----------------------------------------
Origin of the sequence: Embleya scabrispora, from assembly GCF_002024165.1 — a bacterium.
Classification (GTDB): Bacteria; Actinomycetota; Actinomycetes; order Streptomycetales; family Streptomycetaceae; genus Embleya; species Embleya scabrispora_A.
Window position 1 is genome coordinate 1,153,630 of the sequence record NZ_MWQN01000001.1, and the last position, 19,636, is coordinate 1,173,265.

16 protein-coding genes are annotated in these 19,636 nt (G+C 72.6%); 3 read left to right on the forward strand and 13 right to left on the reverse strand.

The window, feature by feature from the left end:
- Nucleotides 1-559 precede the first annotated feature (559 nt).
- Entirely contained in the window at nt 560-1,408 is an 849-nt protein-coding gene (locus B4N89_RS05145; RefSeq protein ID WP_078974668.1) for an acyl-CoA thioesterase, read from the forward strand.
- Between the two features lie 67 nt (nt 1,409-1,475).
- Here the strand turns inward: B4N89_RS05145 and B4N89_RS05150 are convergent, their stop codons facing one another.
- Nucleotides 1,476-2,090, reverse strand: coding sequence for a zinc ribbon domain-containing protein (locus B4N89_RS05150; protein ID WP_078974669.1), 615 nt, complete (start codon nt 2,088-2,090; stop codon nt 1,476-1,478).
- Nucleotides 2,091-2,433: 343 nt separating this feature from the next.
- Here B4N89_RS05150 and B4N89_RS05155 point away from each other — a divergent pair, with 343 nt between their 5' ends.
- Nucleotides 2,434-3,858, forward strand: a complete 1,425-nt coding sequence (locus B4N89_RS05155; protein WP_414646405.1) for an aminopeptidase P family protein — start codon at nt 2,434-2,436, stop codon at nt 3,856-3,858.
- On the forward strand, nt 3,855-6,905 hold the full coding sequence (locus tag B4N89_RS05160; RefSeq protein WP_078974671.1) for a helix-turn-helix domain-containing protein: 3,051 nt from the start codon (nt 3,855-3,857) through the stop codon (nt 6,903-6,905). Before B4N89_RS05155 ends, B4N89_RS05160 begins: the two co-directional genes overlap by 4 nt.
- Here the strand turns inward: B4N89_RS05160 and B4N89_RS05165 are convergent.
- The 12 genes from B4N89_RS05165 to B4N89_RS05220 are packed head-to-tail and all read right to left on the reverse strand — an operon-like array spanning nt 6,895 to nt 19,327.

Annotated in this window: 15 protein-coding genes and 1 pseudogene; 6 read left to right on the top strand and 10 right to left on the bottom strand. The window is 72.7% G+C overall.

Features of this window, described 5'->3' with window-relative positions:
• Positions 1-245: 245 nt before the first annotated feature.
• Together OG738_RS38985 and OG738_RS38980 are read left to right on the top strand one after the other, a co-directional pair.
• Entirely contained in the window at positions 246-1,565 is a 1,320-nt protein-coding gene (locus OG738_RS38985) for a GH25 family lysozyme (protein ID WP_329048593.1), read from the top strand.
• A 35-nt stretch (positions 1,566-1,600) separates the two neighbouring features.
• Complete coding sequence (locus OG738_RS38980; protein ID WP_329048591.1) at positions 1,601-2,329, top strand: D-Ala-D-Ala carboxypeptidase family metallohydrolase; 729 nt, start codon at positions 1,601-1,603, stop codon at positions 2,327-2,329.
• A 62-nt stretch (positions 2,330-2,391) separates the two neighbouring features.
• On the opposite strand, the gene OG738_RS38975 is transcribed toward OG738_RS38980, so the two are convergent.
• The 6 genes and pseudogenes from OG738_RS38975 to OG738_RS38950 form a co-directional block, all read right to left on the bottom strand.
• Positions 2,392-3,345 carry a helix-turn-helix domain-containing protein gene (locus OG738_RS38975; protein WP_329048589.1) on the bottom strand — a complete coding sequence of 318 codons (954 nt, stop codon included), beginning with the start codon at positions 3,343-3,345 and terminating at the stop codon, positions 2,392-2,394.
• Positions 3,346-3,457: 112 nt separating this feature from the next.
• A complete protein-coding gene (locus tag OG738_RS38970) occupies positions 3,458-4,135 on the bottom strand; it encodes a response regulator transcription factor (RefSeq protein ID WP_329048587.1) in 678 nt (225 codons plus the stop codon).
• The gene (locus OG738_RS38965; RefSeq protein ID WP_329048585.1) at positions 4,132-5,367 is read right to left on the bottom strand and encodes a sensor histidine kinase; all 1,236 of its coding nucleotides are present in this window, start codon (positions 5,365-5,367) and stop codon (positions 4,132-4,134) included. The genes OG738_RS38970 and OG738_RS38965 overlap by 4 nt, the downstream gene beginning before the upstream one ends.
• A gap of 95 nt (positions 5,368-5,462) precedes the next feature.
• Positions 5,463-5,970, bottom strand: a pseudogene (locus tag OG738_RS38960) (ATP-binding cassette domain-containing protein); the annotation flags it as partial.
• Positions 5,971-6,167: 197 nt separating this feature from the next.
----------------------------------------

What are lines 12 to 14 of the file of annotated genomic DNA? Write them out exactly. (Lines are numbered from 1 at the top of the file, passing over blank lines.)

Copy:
- Here B4N89_RS05150 and B4N89_RS05155 point away from each other — a divergent pair, with 343 nt between their 5' ends.
- Nucleotides 2,434-3,858, forward strand: a complete 1,425-nt coding sequence (locus B4N89_RS05155; protein WP_414646405.1) for an aminopeptidase P family protein — start codon at nt 2,434-2,436, stop codon at nt 3,856-3,858.
- On the forward strand, nt 3,855-6,905 hold the full coding sequence (locus tag B4N89_RS05160; RefSeq protein WP_078974671.1) for a helix-turn-helix domain-containing protein: 3,051 nt from the start codon (nt 3,855-3,857) through the stop codon (nt 6,903-6,905). Before B4N89_RS05155 ends, B4N89_RS05160 begins: the two co-directional genes overlap by 4 nt.